Sunday, 3 December 2017

The public library as a place for the sharing of culture

This case study of Newcastle Libraries was written by myself in December 2016 for inclusion in Fred Saunderson's and Gill Hamilton's book Open licensing for cultural heritage  published August 2017. This is one of two contributions published under a Creative Commons Attribution licence (the other being Merete Sanderhoff's "Small steps, big impact: how SMK became SMK Open").

Newcastle Libraries are the public libraries serving the citizens of the City of Newcastle upon Tyne, UK. Newcastle is the biggest city in the North East of England and its library service, in particular the City Library, attracts users from across the region and beyond. The City Library houses the local studies and family history collections - this section also regularly receives requests and enquiries from overseas customers.

In the early 2000s a funded project allowed Newcastle Libraries to digitise a large part of its local history photographic collections and to publish them on a dedicated website called Tyneside Life and Times. However, a few years later the website encountered technical difficulties and the photographs were moved to the Flickr image hosting platform in June 2009. When the Flickr albums were created the images’ legal status appeared as the default copyright setting. Download was originally disabled but this was changed early on, although this particular feature was never publicised. Apart from the Torday collection (a thousand photographs of 1960s-1970s Newcastle) which was digitised by a volunteer and uploaded to a new album, the historic images collection on Flickr has only been extended on an ad hoc basis.

In 2015 I started developing at Newcastle Libraries the Commons are forever project, with support from the Carnegie UK Trust’s Library Lab programme. Commons are forever aimed to empower people and inform them of their rights to use and re-use works that are either in the public domain or available under an open licence, and encourage them to in turn share their creations with others. The project took the form of a series of events where members of the public were invited to create their own artworks in workshops facilitated by local artists, while learning about copyright and where to find free-to-use content.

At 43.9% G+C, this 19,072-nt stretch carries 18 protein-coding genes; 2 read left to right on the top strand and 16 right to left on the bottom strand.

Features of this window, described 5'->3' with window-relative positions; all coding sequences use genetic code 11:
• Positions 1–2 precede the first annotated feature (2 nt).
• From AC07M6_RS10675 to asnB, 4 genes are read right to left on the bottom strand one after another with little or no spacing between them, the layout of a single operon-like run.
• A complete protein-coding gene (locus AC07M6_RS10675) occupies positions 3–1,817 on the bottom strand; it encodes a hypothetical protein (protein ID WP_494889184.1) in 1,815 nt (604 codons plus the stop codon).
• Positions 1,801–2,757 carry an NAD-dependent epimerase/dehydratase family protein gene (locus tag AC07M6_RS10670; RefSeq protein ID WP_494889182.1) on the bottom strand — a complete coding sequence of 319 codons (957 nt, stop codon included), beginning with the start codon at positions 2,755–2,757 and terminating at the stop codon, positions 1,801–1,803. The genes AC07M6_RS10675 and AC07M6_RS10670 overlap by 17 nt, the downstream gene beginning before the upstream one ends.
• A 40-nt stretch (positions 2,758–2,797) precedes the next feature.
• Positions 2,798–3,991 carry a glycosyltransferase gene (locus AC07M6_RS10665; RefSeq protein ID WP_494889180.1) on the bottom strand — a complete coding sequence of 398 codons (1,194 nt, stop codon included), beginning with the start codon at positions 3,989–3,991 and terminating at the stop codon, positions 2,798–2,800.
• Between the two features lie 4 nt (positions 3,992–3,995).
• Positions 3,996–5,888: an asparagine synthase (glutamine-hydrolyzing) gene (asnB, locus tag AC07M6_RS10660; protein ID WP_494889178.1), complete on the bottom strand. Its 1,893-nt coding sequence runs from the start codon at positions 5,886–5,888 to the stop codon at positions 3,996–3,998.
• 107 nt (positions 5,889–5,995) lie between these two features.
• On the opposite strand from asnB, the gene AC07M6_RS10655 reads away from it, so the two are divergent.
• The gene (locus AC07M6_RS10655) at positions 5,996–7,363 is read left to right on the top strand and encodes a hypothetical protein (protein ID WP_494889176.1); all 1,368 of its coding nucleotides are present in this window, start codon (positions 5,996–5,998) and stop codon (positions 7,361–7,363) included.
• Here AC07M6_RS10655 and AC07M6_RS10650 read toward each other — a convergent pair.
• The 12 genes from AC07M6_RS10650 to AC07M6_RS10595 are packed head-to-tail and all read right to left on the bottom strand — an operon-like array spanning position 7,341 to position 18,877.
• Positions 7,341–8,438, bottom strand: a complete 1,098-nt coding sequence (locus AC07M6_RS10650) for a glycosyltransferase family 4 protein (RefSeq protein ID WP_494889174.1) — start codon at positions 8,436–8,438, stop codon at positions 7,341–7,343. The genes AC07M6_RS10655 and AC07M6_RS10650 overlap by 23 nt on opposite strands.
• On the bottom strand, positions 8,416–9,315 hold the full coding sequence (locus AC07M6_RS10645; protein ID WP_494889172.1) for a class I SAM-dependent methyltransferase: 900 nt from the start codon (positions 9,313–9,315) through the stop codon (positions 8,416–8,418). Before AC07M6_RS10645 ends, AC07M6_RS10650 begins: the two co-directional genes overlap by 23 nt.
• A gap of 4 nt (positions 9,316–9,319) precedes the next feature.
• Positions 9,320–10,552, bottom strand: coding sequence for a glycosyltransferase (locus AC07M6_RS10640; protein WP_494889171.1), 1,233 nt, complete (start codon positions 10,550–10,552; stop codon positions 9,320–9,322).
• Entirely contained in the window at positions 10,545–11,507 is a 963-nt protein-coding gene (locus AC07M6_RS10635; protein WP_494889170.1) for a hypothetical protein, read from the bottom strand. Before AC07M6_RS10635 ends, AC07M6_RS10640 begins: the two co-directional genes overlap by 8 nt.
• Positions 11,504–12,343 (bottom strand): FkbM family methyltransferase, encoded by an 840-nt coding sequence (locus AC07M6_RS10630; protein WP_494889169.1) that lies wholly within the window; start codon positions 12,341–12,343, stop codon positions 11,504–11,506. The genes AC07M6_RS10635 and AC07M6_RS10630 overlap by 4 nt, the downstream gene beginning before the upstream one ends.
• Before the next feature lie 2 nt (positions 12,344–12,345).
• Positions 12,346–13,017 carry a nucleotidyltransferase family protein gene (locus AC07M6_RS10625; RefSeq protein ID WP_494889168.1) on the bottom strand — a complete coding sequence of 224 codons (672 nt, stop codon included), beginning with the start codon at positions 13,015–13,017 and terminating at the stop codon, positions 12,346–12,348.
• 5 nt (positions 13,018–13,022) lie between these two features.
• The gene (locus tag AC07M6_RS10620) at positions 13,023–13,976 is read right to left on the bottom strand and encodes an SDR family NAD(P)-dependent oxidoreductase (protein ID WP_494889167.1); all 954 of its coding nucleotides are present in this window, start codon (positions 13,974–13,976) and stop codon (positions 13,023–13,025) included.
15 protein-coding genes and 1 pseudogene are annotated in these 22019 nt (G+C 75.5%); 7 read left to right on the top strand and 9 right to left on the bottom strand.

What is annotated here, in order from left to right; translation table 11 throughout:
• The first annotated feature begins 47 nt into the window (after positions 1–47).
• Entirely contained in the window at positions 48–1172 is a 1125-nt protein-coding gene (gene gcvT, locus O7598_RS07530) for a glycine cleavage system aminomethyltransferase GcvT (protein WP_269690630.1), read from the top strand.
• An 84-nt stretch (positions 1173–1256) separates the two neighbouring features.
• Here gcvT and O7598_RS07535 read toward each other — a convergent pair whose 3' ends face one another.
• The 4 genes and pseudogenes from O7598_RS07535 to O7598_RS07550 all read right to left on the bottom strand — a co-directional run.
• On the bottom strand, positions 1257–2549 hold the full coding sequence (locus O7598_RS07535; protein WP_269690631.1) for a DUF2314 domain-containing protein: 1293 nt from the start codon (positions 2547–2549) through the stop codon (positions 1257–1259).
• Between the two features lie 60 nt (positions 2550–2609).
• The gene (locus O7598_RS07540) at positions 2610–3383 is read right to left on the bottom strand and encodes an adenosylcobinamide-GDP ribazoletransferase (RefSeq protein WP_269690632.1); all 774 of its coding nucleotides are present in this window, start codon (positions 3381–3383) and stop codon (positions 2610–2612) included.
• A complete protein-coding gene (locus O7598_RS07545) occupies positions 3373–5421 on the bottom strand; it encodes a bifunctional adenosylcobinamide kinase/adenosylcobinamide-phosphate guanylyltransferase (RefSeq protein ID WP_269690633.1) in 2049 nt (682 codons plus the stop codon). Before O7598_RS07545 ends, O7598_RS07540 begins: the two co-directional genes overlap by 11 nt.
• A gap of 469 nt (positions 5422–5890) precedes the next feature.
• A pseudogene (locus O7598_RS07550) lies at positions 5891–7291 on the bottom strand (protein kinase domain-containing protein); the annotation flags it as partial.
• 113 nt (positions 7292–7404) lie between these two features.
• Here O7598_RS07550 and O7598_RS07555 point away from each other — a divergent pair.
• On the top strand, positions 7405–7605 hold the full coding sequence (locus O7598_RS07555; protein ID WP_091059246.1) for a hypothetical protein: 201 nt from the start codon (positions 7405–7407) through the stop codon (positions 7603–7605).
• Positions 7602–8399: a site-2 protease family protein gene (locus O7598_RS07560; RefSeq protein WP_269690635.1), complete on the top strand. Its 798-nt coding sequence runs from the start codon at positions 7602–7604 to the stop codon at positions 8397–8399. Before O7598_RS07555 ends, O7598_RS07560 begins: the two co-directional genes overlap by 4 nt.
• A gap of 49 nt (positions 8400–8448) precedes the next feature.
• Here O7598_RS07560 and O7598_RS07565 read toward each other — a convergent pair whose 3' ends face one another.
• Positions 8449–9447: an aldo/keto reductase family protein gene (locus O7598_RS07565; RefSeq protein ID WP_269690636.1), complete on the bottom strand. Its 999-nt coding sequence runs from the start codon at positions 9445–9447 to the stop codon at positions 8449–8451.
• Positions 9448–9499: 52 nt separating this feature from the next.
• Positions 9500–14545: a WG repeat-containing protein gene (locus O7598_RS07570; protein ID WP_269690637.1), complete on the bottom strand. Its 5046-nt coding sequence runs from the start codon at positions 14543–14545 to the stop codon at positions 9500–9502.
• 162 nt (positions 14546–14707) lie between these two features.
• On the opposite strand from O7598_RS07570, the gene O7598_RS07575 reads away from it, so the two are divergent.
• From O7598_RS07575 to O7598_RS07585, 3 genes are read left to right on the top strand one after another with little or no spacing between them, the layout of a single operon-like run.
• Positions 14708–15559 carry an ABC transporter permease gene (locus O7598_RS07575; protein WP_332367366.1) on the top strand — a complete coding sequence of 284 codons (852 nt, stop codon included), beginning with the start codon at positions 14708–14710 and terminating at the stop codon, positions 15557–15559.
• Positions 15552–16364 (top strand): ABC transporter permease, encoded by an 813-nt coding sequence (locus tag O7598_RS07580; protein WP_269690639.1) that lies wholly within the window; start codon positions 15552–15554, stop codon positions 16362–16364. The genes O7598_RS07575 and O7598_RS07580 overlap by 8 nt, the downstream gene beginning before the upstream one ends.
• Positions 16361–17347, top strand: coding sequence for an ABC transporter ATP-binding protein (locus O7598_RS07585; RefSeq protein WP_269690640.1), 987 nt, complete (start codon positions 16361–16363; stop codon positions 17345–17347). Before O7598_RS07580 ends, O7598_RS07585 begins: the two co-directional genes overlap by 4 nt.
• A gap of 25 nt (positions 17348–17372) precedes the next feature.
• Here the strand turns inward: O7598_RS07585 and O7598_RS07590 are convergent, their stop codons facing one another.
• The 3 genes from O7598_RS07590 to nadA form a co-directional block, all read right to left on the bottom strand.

A secondary goal of the project was to firmly re-position the library service as a place for the sharing of culture. Public libraries are traditionally making knowledge and culture accessible through loaning materials to members of the community, but I believe raising awareness of works that are out of copyright - in the public domain i.e. that belong to all - or under open licenses is also part of libraries’ role. On that basis, it made sense to me to use Commons are forever to also promote resources that are part of Newcastle Libraries’ collections and have entered the public domain. Since we were promoting free-to-use materials as part of the project we also needed to apply those sharing principles to our collections and our services.

The first step would be to correctly re-label the local history images on Flickr from “copyright - all rights reserved” to “public domain”. In order to get this agreed and done I started talking to colleagues in June 2015. It emerged that the issue was less about owning copyright over the digitised pictures and more about enforcing an indication of provenance: people who were not using our pictures for commercial ventures should be able to use them for free but be obliged to mention they were from our collections. However, it was felt that claiming copyright was still important because we were the keepers of the collection: if people want to make money from using our pictures then the library should get something too, and it should be clear that the images came from Newcastle Libraries. As we were selling copies of our pictures, the potential loss of income was mentioned - at a time of budget reductions even the small amount we were making may become significant.

Swing Bridge, Newcastle upon Tyne, 1889
From the Newcastle City Library Photographic Collection

After this initial meeting the conversation stalled as changing this particular policy which had been in place for a while was not part of the team’s priorities. The topic was picked up on several occasions over the following year and the number of people involved in the discussions was extended to the wider group of librarians. To get colleagues to understand why I wanted the Flickr images’ status changed from in copyright to public domain I used arguments such as: “because you’re trying to claim rights that you probably don’t have, what we are doing now is slightly illegal but also ethically wrong”!